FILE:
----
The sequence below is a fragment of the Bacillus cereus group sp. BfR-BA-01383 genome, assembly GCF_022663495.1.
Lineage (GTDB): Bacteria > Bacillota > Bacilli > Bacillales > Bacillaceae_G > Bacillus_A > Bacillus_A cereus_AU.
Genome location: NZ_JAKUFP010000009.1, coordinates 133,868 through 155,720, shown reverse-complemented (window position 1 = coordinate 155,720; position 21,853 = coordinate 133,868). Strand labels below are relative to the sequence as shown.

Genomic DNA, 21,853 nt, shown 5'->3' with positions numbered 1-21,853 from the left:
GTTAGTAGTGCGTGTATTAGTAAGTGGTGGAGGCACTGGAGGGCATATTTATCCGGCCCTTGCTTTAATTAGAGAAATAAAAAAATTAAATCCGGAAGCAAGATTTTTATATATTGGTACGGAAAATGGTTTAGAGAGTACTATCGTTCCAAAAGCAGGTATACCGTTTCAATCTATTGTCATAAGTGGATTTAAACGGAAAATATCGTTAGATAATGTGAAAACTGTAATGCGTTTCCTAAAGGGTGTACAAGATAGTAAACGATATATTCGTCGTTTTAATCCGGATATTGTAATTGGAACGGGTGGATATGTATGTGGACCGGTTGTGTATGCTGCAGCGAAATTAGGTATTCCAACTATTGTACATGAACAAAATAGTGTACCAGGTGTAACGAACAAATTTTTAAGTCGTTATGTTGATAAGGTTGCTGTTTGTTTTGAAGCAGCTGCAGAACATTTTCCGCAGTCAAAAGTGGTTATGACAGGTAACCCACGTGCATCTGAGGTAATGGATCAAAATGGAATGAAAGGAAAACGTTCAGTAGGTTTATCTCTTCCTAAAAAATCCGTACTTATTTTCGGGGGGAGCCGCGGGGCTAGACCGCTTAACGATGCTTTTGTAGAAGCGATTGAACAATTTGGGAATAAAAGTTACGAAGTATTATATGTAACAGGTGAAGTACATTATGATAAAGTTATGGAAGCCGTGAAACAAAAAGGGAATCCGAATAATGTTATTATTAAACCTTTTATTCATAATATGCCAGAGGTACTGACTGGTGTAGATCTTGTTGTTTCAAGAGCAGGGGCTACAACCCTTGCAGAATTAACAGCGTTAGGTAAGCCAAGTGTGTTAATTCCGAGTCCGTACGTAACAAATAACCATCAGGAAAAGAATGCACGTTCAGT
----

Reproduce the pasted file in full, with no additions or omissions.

The sequence below is a fragment of the Bacillus cereus group sp. BfR-BA-01383 genome, assembly GCF_022663495.1.
Lineage (GTDB): Bacteria > Bacillota > Bacilli > Bacillales > Bacillaceae_G > Bacillus_A > Bacillus_A cereus_AU.
Genome location: NZ_JAKUFP010000009.1, coordinates 133,868 through 155,720, shown reverse-complemented (window position 1 = coordinate 155,720; position 21,853 = coordinate 133,868). Strand labels below are relative to the sequence as shown.

Genomic DNA, 21,853 nt, shown 5'->3' with positions numbered 1-21,853 from the left:
GTTAGTAGTGCGTGTATTAGTAAGTGGTGGAGGCACTGGAGGGCATATTTATCCGGCCCTTGCTTTAATTAGAGAAATAAAAAAATTAAATCCGGAAGCAAGATTTTTATATATTGGTACGGAAAATGGTTTAGAGAGTACTATCGTTCCAAAAGCAGGTATACCGTTTCAATCTATTGTCATAAGTGGATTTAAACGGAAAATATCGTTAGATAATGTGAAAACTGTAATGCGTTTCCTAAAGGGTGTACAAGATAGTAAACGATATATTCGTCGTTTTAATCCGGATATTGTAATTGGAACGGGTGGATATGTATGTGGACCGGTTGTGTATGCTGCAGCGAAATTAGGTATTCCAACTATTGTACATGAACAAAATAGTGTACCAGGTGTAACGAACAAATTTTTAAGTCGTTATGTTGATAAGGTTGCTGTTTGTTTTGAAGCAGCTGCAGAACATTTTCCGCAGTCAAAAGTGGTTATGACAGGTAACCCACGTGCATCTGAGGTAATGGATCAAAATGGAATGAAAGGAAAACGTTCAGTAGGTTTATCTCTTCCTAAAAAATCCGTACTTATTTTCGGGGGGAGCCGCGGGGCTAGACCGCTTAACGATGCTTTTGTAGAAGCGATTGAACAATTTGGGAATAAAAGTTACGAAGTATTATATGTAACAGGTGAAGTACATTATGATAAAGTTATGGAAGCCGTGAAACAAAAAGGGAATCCGAATAATGTTATTATTAAACCTTTTATTCATAATATGCCAGAGGTACTGACTGGTGTAGATCTTGTTGTTTCAAGAGCAGGGGCTACAACCCTTGCAGAATTAACAGCGTTAGGTAAGCCAAGTGTGTTAATTCCGAGTCCGTACGTAACAAATAACCATCAGGAAAAGAATGCACGTTCAGT